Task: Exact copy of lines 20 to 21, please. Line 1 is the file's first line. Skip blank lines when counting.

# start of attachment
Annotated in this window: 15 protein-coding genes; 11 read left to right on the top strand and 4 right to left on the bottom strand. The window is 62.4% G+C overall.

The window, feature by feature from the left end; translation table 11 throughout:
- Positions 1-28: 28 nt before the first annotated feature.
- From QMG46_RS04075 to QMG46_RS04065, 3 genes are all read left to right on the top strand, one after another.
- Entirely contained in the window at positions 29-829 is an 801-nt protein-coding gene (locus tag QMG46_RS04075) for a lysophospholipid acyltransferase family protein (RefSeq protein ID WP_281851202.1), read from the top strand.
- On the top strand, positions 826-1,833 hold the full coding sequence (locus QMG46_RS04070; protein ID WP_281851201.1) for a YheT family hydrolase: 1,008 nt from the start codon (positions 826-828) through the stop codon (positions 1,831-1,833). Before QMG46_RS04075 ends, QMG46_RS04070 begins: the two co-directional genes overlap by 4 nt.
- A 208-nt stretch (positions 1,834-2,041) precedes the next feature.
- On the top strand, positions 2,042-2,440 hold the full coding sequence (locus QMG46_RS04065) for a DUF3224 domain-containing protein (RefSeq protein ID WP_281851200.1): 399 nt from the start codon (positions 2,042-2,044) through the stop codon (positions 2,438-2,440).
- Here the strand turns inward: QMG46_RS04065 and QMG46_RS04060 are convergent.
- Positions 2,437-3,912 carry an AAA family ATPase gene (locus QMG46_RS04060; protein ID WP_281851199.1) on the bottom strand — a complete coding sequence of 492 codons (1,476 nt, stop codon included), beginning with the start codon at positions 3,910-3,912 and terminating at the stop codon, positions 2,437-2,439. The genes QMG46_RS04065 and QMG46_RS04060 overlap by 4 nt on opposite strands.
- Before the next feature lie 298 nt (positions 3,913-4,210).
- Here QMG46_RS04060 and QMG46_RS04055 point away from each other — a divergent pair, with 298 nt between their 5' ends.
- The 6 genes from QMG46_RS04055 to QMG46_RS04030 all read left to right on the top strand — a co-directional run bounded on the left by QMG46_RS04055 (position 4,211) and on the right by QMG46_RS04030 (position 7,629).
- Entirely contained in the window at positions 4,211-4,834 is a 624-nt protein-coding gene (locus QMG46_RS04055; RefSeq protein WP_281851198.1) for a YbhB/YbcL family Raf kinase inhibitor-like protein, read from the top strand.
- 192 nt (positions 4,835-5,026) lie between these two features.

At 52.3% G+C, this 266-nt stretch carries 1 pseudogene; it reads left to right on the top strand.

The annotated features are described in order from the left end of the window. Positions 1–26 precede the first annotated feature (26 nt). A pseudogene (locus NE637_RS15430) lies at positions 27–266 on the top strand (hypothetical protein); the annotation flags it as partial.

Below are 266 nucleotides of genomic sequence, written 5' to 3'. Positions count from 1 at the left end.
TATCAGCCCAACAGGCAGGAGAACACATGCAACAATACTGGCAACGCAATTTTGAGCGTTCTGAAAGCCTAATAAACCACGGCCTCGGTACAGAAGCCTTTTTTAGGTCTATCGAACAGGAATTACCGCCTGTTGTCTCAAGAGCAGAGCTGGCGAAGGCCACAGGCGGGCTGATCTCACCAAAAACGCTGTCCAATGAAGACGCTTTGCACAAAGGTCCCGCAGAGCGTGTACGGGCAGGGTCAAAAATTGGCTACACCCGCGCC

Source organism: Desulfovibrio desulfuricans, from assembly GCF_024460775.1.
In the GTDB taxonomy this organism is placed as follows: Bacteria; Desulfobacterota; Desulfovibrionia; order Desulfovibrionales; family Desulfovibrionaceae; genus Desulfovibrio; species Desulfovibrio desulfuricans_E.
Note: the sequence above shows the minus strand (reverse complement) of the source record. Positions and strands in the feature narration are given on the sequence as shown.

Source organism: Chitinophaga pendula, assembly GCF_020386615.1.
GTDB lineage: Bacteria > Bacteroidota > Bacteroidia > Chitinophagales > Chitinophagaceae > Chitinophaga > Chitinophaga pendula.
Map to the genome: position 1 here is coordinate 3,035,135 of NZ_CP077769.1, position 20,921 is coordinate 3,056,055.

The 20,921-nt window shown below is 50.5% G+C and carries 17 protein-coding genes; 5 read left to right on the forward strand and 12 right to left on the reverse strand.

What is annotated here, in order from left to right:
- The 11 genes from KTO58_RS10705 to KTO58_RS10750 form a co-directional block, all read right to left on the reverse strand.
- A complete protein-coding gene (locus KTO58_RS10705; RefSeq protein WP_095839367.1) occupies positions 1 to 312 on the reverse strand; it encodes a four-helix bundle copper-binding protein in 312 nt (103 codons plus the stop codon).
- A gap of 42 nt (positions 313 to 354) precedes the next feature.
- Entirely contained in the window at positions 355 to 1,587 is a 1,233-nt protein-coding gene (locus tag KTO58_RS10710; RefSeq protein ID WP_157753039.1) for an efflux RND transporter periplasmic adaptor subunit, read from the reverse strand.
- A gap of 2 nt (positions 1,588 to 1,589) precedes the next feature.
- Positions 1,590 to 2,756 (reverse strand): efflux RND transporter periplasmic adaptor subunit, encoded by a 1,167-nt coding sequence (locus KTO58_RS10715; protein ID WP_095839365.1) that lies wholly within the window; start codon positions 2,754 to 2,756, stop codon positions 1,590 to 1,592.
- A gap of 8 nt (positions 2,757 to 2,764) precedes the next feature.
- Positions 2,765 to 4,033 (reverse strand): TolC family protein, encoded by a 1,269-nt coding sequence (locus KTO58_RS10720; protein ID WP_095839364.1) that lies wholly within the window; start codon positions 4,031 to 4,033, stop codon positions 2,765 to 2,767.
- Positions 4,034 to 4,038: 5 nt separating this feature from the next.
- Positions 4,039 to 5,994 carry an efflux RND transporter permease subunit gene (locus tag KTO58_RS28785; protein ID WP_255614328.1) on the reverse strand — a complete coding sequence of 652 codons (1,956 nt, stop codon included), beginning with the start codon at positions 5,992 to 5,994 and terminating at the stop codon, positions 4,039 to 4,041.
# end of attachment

Source organism: Desulfovibrio desulfuricans, from assembly GCF_024460775.1.
In the GTDB taxonomy this organism is placed as follows: Bacteria; Desulfobacterota; Desulfovibrionia; order Desulfovibrionales; family Desulfovibrionaceae; genus Desulfovibrio; species Desulfovibrio desulfuricans_E.